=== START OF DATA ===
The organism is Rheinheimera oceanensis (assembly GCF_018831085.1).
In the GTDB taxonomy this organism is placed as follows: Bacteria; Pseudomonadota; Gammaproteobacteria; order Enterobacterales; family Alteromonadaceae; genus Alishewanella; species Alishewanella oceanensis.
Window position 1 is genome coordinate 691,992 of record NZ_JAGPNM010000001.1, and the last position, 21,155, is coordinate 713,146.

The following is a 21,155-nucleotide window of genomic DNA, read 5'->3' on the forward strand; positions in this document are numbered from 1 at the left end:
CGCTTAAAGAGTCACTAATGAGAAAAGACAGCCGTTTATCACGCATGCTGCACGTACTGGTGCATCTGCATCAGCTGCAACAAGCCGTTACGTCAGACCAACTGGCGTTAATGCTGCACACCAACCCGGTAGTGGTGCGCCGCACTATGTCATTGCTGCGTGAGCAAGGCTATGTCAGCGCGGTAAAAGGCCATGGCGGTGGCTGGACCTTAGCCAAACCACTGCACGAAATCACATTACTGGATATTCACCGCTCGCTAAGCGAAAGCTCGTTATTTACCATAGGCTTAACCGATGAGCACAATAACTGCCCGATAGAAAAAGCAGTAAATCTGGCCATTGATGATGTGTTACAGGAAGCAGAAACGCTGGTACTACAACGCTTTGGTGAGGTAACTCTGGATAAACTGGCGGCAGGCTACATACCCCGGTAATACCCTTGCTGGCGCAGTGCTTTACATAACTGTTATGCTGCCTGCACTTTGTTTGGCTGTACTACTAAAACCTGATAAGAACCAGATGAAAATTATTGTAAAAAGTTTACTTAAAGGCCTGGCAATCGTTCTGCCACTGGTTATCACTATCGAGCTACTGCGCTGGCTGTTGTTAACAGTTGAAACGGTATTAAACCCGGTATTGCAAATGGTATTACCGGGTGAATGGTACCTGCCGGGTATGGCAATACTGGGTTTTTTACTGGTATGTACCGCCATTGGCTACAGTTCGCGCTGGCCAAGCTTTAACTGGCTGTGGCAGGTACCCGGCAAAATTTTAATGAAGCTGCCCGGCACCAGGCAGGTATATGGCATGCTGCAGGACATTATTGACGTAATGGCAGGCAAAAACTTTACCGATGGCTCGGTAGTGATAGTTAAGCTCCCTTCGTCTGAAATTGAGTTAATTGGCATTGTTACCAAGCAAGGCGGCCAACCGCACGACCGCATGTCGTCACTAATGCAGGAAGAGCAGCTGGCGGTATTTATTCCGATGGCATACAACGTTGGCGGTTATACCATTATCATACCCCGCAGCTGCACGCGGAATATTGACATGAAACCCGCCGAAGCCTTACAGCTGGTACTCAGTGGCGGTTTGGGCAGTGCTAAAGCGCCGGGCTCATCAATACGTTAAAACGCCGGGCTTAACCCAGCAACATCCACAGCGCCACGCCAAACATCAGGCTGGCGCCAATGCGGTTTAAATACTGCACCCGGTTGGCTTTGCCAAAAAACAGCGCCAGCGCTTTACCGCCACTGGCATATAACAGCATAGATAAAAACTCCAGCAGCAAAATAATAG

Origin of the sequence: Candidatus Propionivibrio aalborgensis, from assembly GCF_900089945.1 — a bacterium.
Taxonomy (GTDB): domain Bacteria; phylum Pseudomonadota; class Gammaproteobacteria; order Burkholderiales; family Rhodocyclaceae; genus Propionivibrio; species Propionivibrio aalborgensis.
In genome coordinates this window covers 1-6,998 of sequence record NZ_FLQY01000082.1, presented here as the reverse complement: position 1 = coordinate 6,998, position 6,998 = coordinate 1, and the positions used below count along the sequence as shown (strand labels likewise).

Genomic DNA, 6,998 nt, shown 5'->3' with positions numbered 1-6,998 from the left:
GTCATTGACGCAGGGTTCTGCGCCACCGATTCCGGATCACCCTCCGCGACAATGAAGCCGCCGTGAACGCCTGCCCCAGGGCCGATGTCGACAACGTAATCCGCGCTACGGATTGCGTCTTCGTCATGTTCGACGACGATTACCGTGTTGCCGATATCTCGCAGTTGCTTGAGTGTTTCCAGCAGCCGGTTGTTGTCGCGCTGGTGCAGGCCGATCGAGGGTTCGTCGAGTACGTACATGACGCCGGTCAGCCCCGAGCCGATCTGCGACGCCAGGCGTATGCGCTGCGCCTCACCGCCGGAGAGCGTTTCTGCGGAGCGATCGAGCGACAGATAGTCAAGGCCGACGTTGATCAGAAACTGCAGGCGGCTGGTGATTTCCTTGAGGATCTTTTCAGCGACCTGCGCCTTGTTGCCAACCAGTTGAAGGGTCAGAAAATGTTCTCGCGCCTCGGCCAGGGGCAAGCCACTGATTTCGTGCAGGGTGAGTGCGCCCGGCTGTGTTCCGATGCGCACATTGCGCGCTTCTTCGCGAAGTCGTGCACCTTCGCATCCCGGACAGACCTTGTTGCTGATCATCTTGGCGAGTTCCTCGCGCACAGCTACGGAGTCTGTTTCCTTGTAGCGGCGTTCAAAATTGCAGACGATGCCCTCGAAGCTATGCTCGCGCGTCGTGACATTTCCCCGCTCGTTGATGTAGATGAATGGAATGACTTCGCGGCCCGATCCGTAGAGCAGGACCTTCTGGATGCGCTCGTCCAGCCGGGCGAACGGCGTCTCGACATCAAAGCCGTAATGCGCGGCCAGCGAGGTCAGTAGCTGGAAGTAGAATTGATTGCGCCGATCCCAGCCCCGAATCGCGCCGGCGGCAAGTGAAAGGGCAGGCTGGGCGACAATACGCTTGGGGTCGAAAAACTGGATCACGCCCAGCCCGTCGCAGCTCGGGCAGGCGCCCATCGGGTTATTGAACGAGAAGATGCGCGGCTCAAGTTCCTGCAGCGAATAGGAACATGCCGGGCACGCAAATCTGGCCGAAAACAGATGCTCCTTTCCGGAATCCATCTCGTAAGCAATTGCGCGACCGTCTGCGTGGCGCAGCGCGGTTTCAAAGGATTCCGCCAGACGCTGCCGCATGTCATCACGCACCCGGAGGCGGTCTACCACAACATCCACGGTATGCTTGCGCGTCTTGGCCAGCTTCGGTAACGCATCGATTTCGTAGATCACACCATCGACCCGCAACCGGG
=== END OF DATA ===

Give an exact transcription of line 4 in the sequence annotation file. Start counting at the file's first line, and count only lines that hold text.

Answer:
The following is a 21,155-nucleotide window of genomic DNA, read 5'->3' on the forward strand; positions in this document are numbered from 1 at the left end: